Is skill a factor in how much people enjoy playing video games?
Hi everyone, Happy new year! 2015 sounds so… futuristic.
Today’s article has been in limbo for a very long time; the first draft of it was outlined back in 2013. A lot of ideas get saved as drafts and never see the light of day for one reason or another. I decided to dust this one off because it’s a topic I hold close to my heart and has stayed relevant. It’s a question of skill – namely, do you have to be good at video games to enjoy playing them? And if so, how good?
The video game medium differs from other forms of entertainment in that it’s interactive. If you can turn a page or navigate a scene selection menu then you’re fully equipped to enjoy a book or movie, but video games have to be played and we judge the medium through this extra layer accordingly. Sometimes this extra layer is a hindrance, as terrible controls will ruin any potentially good game. Sometimes this extra layer becomes an attraction, a feature of the game – think Dark Souls and its difficulty, or games that really encourage fast reflexes and timing, a growing genre in mobile gaming. In every game, our own personal skill affects the outcome. Every action we make or fail to make will change our experience in said game. Our skill at playing the game is important in affecting the outcome, but how much does it affect our enjoyment?
Having run this blog for the last few years, I’ve shared my opinions on the video game industry. I’ve reviewed several fantastic games and I’ve died about 800 times at Spelunky. People have emailed me asking about opinions on certain games, I’ve had others tell me I’ve convinced them to try things out. It feels great, and if I’m given the chance I’ll talk until my vocal chords divorce me, but every now and then I feel a slight twinge of guilt. You see, I’m not that good at video games. People don’t normally die 800 times in a row in that game from hell. Monster Hunter kicks my butt on a daily basis and don’t talk to me about Dark Souls. F*ck you Ornstein.
Growing up as I did with a brother two years younger, we always played games together. I was never the superior gamer and that remains to this day. While I sit here and type opinions about the medium I love, my little brother is decimating people and bots alike in any game he turns his hand to. He’s always been the more competitive of the two of us, but even factoring that in, at the end of the day he is the more skillful player. His Sektor blows away my Sub Zero, his Switch Axe hunter always ends up saving my Bowgun coward. I always finish campaigns five or ten hours later than him. I’m too busy sucking and admiring the view. Yet I’m happy.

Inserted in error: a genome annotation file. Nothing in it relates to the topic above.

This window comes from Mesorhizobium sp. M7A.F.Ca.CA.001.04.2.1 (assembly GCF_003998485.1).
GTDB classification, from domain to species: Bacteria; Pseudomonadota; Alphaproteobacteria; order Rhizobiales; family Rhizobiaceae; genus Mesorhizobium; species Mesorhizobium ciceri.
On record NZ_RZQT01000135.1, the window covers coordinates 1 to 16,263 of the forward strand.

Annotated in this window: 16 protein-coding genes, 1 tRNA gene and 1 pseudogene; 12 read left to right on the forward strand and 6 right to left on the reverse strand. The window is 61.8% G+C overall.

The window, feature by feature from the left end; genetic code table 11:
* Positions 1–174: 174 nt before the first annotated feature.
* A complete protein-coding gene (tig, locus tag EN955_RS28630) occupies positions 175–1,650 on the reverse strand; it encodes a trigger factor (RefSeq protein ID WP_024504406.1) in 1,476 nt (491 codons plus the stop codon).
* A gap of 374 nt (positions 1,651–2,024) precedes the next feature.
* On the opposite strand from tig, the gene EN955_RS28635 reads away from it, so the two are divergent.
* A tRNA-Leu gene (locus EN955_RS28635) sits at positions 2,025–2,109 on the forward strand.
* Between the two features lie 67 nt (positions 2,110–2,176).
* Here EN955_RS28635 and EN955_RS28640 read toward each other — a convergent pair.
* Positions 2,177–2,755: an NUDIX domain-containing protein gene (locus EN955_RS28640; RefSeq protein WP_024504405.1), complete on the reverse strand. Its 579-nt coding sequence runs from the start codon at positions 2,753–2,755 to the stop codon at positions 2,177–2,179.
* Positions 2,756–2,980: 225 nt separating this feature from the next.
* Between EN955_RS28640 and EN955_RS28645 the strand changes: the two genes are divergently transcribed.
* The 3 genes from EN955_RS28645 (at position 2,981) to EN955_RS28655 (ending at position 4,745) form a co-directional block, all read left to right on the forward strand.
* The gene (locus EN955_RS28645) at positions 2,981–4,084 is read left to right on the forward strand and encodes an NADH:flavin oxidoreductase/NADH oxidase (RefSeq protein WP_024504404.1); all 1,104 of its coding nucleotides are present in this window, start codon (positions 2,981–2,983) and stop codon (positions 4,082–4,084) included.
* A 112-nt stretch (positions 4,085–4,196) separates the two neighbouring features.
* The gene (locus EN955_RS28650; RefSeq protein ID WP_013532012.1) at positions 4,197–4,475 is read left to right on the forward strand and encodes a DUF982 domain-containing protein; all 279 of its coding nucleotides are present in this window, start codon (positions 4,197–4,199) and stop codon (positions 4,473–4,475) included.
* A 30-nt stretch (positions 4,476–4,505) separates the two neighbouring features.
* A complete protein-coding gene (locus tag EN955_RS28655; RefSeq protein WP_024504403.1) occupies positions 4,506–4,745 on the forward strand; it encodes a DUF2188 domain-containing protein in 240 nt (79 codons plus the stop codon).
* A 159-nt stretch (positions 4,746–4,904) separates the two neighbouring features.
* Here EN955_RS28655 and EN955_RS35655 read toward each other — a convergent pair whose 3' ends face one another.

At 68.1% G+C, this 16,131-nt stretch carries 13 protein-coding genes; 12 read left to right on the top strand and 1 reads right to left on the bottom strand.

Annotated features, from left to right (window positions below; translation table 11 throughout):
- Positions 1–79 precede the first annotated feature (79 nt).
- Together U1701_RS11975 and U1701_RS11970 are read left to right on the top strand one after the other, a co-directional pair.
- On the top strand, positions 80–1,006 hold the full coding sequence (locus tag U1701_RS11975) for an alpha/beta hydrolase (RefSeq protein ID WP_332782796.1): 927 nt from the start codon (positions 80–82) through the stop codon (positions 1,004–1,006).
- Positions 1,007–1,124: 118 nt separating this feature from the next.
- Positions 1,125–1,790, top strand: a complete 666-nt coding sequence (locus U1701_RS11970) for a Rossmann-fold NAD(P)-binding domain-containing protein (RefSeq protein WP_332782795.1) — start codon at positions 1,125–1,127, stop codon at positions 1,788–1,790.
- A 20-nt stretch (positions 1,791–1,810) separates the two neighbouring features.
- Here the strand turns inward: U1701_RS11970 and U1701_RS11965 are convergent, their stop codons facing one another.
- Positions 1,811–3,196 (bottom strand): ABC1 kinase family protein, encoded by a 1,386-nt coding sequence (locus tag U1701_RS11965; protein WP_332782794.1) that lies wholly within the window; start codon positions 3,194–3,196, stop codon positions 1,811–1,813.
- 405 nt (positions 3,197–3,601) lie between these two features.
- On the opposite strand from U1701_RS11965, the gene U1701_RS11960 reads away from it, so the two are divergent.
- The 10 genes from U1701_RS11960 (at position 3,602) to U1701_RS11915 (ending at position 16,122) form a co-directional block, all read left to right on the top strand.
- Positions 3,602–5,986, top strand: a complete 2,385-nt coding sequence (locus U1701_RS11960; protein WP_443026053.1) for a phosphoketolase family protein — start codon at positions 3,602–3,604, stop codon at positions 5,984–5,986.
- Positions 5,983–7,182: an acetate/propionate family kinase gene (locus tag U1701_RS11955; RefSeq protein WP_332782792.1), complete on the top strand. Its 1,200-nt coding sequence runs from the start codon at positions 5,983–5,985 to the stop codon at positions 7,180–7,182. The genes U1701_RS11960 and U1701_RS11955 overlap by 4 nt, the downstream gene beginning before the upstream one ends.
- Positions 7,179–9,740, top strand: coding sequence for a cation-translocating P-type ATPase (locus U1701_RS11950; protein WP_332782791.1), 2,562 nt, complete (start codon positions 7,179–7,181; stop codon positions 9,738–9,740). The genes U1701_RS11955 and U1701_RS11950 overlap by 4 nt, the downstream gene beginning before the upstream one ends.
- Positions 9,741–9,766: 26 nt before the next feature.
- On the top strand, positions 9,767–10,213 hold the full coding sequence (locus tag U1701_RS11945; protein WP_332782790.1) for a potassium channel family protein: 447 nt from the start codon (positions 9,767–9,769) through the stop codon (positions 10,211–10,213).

There is no shame in being a noob and having your butt kicked. In today’s online- focused multiplayer world, there is a real stigma in being anything less than brilliant at playing games. The difficulty curve has stretched so taut it’s a 90 degree angle. Yet there is no reason to not enjoy a game just because it challenges you. Once you have a basic understanding of the controls, there is no reason why you should ever feel bad for dying hundreds of time. Everyone knows dying in video games doesn’t matter in the slightest. If you’re anything like I am, your skill at playing the game will come in time. Until it does, enjoy your time being terrible, because you can never get it back once it’s gone. Take time to suck and admire the view.